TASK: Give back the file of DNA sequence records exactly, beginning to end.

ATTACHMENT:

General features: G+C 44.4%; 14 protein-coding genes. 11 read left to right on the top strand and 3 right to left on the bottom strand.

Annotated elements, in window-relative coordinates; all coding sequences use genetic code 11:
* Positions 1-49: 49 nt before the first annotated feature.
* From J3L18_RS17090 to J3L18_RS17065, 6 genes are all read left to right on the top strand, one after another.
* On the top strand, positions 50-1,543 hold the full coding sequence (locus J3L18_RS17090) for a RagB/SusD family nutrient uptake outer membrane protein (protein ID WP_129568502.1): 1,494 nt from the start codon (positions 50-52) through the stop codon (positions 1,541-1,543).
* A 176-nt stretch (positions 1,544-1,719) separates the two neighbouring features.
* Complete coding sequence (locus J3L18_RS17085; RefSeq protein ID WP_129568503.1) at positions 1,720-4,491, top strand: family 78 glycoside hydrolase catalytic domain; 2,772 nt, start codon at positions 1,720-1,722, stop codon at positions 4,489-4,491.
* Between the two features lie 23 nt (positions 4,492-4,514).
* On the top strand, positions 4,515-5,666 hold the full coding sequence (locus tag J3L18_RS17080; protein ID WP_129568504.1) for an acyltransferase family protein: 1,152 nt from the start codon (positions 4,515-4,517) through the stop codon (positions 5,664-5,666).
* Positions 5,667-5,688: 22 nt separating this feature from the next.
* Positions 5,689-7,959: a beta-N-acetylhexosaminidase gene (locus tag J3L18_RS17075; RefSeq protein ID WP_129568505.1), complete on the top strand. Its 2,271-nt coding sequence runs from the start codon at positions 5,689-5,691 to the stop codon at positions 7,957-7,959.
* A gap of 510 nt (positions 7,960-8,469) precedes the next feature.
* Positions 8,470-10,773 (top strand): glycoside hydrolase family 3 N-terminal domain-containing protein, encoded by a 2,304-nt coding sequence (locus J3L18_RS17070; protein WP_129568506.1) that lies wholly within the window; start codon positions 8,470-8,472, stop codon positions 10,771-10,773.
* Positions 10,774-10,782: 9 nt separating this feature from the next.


General features: G+C 44.4%; 14 protein-coding genes. 11 read left to right on the top strand and 3 right to left on the bottom strand.

Annotated elements, in window-relative coordinates; all coding sequences use genetic code 11:
* Positions 1-49: 49 nt before the first annotated feature.
* From J3L18_RS17090 to J3L18_RS17065, 6 genes are all read left to right on the top strand, one after another.
* On the top strand, positions 50-1,543 hold the full coding sequence (locus J3L18_RS17090) for a RagB/SusD family nutrient uptake outer membrane protein (protein ID WP_129568502.1): 1,494 nt from the start codon (positions 50-52) through the stop codon (positions 1,541-1,543).
* A 176-nt stretch (positions 1,544-1,719) separates the two neighbouring features.
* Complete coding sequence (locus J3L18_RS17085; RefSeq protein ID WP_129568503.1) at positions 1,720-4,491, top strand: family 78 glycoside hydrolase catalytic domain; 2,772 nt, start codon at positions 1,720-1,722, stop codon at positions 4,489-4,491.
* Between the two features lie 23 nt (positions 4,492-4,514).
* On the top strand, positions 4,515-5,666 hold the full coding sequence (locus tag J3L18_RS17080; protein ID WP_129568504.1) for an acyltransferase family protein: 1,152 nt from the start codon (positions 4,515-4,517) through the stop codon (positions 5,664-5,666).
* Positions 5,667-5,688: 22 nt separating this feature from the next.
* Positions 5,689-7,959: a beta-N-acetylhexosaminidase gene (locus tag J3L18_RS17075; RefSeq protein ID WP_129568505.1), complete on the top strand. Its 2,271-nt coding sequence runs from the start codon at positions 5,689-5,691 to the stop codon at positions 7,957-7,959.
* A gap of 510 nt (positions 7,960-8,469) precedes the next feature.
* Positions 8,470-10,773 (top strand): glycoside hydrolase family 3 N-terminal domain-containing protein, encoded by a 2,304-nt coding sequence (locus J3L18_RS17070; protein WP_129568506.1) that lies wholly within the window; start codon positions 8,470-8,472, stop codon positions 10,771-10,773.
* Positions 10,774-10,782: 9 nt separating this feature from the next.